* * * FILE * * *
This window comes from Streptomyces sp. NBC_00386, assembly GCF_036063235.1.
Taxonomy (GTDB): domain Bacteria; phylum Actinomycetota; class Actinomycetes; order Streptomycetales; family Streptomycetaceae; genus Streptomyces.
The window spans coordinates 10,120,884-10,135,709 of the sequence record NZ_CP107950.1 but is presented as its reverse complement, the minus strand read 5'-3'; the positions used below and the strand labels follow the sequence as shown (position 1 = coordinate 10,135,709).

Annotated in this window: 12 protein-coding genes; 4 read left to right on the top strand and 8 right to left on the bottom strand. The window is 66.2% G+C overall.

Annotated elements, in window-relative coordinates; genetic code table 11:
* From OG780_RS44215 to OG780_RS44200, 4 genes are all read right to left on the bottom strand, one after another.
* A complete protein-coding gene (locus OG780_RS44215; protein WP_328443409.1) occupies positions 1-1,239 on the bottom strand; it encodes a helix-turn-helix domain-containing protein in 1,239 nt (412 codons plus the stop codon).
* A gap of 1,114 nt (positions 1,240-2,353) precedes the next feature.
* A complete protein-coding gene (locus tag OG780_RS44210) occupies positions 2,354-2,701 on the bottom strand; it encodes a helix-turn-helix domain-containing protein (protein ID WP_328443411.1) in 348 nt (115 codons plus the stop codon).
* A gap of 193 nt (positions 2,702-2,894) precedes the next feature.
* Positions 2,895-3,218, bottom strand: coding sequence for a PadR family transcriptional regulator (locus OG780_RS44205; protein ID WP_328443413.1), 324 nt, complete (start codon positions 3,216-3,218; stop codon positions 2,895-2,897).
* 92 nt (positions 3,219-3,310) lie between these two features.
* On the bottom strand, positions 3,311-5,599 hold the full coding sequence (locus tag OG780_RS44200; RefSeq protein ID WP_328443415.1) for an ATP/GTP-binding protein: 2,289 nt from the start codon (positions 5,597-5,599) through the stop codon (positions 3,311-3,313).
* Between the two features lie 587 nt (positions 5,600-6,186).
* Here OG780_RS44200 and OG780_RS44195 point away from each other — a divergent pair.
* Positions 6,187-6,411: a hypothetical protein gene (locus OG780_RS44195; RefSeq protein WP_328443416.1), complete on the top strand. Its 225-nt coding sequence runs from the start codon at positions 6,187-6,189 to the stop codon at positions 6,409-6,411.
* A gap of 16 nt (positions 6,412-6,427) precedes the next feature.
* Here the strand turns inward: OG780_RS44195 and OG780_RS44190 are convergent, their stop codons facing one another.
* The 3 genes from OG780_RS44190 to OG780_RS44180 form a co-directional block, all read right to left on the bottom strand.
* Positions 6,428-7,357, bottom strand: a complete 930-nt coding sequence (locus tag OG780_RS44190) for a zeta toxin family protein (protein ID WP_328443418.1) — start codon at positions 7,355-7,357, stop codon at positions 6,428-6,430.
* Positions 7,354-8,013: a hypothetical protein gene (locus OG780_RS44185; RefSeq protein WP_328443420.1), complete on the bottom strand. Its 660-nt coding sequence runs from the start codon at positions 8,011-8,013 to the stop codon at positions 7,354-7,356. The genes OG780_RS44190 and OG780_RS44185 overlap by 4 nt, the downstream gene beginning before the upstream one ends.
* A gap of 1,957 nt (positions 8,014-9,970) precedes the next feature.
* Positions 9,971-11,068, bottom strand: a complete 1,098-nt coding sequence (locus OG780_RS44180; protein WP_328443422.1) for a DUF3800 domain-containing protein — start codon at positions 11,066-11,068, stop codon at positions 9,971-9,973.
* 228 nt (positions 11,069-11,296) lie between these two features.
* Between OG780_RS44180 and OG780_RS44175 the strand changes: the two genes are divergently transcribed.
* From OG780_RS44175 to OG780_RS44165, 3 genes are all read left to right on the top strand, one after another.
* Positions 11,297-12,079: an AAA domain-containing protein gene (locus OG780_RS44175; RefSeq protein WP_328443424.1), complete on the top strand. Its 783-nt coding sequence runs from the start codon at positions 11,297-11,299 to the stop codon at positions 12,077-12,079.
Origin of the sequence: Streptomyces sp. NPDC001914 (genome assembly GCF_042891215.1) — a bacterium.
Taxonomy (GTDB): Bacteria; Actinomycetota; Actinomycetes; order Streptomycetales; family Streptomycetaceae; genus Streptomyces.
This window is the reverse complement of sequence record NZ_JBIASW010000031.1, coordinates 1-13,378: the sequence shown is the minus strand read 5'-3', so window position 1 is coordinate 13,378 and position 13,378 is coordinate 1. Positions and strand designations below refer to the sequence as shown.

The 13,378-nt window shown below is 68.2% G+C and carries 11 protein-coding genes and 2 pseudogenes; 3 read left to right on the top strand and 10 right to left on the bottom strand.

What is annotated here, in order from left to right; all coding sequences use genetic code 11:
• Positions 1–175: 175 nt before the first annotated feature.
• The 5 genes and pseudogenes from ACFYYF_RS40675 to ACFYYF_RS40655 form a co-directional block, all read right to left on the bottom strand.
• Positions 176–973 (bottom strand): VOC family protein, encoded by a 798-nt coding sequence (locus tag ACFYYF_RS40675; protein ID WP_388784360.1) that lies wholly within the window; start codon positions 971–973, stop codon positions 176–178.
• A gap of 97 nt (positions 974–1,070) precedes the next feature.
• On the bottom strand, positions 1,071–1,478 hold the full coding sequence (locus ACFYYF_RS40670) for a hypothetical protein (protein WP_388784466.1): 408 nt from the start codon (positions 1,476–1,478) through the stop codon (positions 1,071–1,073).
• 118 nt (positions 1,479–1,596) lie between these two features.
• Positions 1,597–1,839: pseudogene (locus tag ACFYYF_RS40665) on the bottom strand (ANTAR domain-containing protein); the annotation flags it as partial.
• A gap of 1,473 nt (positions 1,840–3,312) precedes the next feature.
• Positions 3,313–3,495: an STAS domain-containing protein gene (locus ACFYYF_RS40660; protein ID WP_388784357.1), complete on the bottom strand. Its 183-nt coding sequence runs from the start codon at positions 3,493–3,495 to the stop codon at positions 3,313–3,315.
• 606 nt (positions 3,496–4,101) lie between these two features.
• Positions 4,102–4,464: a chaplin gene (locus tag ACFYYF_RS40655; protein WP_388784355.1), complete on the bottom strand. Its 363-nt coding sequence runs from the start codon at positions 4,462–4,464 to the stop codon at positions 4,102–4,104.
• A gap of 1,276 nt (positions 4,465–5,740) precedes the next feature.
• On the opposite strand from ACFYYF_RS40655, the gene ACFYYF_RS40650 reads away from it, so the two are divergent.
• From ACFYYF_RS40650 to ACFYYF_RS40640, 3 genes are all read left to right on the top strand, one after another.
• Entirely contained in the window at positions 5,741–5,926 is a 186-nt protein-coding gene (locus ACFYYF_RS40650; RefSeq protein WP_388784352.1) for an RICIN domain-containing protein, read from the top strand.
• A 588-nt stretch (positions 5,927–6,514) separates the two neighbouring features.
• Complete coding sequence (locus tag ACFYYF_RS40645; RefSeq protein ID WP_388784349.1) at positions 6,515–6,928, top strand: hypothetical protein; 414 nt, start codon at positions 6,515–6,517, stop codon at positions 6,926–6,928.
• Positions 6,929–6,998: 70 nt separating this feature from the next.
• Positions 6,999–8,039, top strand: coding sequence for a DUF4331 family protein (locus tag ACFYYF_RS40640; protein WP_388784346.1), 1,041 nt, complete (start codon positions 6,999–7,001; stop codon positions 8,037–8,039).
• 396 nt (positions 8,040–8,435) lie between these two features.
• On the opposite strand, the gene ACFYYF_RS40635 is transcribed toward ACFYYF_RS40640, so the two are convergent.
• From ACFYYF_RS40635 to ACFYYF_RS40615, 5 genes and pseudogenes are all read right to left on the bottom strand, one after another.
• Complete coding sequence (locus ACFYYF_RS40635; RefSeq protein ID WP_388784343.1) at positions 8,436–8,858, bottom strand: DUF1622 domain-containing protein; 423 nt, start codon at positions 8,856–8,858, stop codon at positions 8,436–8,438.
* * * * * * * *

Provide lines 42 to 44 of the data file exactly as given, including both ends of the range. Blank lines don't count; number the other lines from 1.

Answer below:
• 606 nt (positions 3,496–4,101) lie between these two features.
• Positions 4,102–4,464: a chaplin gene (locus tag ACFYYF_RS40655; protein WP_388784355.1), complete on the bottom strand. Its 363-nt coding sequence runs from the start codon at positions 4,462–4,464 to the stop codon at positions 4,102–4,104.
• A gap of 1,276 nt (positions 4,465–5,740) precedes the next feature.